And by the way, if it turns out you aren’t straight. Not a single one of my objections changes.

  • Lymis

    And by the way, if it turns out you aren’t straight. Not a single one of my objections changes.

  • http://lagunatic.wordpress.com/ Lagunatic

    I imagine it’s like The Three Faces of Eve and/or Steve.

    ^joke

    People who feel like they must live in the closet to protect their livelihood or because they’re afraid they’ll be shunned…well, I just want to give them hugs and the ability to be who they are WITH OUT having to hide.

    I can’t imagine having to assume a ‘split personality’ just for a paycheck. I realize not everyone in the military is there for a paycheck, but you get my drift.

    My utopia includes everyone having the ability to be who and what they are w/out shame or sacrifice.

  • Donna

    Do away with it already. I don’t care how many countries do or don’t have it. Do away with it because it just ain’t right.

    And all these guys suddenly shrieking but we’ll have to shower with them? What the fuck was going on under don’t ask, don’t tell. Where were the protests that you have the right to know if some other service person you were showering with was gay then? Gimme a break.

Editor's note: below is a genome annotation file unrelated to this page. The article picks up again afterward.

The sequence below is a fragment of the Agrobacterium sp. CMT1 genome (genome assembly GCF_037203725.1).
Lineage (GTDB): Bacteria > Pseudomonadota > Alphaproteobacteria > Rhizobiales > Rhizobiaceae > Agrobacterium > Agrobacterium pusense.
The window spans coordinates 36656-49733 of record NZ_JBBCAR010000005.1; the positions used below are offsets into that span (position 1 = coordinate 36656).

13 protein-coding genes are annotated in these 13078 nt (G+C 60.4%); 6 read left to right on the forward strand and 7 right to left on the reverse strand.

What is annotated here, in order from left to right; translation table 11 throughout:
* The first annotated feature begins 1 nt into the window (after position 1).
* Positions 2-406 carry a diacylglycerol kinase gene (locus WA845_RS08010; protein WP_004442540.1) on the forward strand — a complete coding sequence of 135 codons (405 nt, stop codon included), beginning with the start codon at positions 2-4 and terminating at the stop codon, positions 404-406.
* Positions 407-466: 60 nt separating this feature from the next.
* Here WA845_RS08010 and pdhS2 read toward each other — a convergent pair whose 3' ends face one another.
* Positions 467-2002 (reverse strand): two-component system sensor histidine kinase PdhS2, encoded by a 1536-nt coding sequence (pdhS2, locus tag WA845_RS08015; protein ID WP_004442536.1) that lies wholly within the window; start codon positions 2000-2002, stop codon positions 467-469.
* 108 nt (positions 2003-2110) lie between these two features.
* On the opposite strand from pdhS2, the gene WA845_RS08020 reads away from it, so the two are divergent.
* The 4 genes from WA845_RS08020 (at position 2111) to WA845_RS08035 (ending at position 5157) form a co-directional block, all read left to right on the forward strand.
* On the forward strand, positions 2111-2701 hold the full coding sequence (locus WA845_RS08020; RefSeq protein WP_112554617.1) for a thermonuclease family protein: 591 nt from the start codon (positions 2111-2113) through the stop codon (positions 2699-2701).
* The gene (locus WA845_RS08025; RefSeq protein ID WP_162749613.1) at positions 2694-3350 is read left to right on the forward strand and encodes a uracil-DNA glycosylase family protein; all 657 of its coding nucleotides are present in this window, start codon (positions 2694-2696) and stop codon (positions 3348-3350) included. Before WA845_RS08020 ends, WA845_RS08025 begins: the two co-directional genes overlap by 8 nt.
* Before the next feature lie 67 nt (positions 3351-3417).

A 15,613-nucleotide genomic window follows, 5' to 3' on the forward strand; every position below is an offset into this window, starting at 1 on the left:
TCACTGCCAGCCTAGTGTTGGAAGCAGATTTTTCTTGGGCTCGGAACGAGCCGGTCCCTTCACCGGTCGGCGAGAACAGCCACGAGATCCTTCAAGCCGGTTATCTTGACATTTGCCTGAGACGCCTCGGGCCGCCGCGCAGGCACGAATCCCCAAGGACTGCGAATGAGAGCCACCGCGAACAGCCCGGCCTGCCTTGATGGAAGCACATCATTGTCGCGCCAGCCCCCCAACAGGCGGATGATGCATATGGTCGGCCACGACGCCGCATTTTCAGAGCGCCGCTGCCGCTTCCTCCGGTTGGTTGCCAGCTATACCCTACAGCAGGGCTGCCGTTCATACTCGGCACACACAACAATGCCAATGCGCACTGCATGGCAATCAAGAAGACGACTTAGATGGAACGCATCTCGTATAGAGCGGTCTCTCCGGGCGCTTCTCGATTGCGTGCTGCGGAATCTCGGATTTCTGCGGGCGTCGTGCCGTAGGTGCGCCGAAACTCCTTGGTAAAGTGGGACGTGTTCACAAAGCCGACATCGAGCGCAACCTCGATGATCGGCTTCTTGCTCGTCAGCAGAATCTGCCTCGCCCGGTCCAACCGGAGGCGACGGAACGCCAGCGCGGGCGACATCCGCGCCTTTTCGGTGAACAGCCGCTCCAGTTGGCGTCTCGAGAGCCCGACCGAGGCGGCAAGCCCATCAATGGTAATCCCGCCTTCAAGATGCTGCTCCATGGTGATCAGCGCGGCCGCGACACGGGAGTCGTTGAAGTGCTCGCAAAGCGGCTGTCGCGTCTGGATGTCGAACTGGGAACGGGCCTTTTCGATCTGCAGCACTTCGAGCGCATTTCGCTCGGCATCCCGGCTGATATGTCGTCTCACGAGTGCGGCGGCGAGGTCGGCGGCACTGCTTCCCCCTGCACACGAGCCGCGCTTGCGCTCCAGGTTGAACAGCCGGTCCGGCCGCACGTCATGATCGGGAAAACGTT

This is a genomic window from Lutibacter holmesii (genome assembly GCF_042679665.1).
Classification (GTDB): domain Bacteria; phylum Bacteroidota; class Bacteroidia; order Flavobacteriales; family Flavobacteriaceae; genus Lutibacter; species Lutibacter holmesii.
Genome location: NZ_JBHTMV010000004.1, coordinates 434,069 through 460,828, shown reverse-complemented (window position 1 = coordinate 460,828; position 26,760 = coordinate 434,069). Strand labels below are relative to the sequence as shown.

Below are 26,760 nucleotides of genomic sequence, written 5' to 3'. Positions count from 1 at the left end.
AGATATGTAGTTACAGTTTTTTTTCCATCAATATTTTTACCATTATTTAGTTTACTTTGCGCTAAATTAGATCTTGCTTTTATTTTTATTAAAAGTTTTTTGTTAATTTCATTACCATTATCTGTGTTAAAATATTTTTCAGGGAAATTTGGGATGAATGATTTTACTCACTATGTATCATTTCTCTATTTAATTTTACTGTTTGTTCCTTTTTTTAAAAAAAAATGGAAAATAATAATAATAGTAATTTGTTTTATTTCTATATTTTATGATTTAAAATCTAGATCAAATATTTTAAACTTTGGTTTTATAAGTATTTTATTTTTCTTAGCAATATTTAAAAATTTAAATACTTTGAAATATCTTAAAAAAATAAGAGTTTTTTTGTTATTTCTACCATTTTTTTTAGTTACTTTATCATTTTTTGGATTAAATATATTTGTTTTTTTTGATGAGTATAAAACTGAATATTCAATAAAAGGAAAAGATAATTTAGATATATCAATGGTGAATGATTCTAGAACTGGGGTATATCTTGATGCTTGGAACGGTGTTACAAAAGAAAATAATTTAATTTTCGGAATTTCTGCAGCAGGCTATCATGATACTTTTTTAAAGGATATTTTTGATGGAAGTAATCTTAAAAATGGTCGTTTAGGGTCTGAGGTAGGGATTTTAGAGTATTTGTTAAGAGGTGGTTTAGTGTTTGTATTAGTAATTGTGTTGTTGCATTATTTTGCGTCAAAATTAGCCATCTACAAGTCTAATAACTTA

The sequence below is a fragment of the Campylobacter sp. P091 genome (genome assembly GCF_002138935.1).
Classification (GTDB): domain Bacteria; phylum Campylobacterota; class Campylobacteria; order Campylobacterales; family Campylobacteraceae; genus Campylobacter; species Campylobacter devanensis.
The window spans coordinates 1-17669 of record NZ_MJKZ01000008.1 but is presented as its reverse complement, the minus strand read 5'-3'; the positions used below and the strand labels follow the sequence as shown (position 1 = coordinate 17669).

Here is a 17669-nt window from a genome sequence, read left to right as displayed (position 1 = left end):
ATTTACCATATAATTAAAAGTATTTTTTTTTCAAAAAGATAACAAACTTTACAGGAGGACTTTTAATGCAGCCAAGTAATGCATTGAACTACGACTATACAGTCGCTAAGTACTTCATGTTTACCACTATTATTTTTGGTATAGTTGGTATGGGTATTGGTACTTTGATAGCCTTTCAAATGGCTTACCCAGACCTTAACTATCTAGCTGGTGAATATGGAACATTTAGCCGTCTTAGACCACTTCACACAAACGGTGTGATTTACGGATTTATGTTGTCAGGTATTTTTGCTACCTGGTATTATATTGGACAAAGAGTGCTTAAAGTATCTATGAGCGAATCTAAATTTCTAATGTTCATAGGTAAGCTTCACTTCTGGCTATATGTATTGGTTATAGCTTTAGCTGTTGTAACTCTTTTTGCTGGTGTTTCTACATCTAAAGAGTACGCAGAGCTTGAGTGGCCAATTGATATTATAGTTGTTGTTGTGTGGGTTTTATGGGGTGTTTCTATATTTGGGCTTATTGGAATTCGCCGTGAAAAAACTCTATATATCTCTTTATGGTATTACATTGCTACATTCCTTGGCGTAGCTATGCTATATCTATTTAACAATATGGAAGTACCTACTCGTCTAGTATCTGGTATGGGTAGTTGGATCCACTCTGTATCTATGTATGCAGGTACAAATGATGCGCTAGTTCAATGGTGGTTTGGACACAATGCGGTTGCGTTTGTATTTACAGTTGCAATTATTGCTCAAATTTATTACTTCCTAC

Before you ask, no, I wouldn’t serve. I’m a freaking coward who would haul ass in the face of gunfire. When it comes to fight or flight, I’m all for fleeing if at all possible. I’m straight. Rather have me in there or someone with the balls to cover your back?

    All this protesting too loud with excuses like that just sounds like a lot of hooey. An excuse to be bigoted.

    Now for all you futz’ saying you don’t talk about your family at work; you only talk about work. Man, you must be an utter blast to work with. Casual conversation does not friends make but it does pass the time and make the work environment more pleasant. I don’t go to the office Christmas party either so I won’t say you must be a blast at it but, Christ, I wouldn’t want to be working in the next cubicle either. I might be afraid to crack a smile.

    Sorry for the heavy tone but I’m finding that a bit hard to believe. But if you spend 40 hours a week (give or take, depending on the job) interacting with coworkers and casual conversation never comes up, you must be uptight as all hell on job. I’m surprised since you don’t come across that way here.

    But, in any case, as someone pointed out above, it ain’t the same damned thing. I have tried to stay in the Atheist closet at work and found even that impossible. Can’t imagine keeping a significant other a secret. It does have to fuck with your head.

  • http://friendlyatheist.com Hemant Mehta

    Hemant,
    I’ve noticed that my comments are being expunged almost immediately after I make them. I don’t think I’ve written anything offensive.
    You know my email address. Can you explain?
    If I’ve given offense, I sincerely regret it.

    John — The comments are not in the spam folder, so I’m not sure what’s going on. It may just be glitches in the system, and those will be fixed soon with the new commenting system!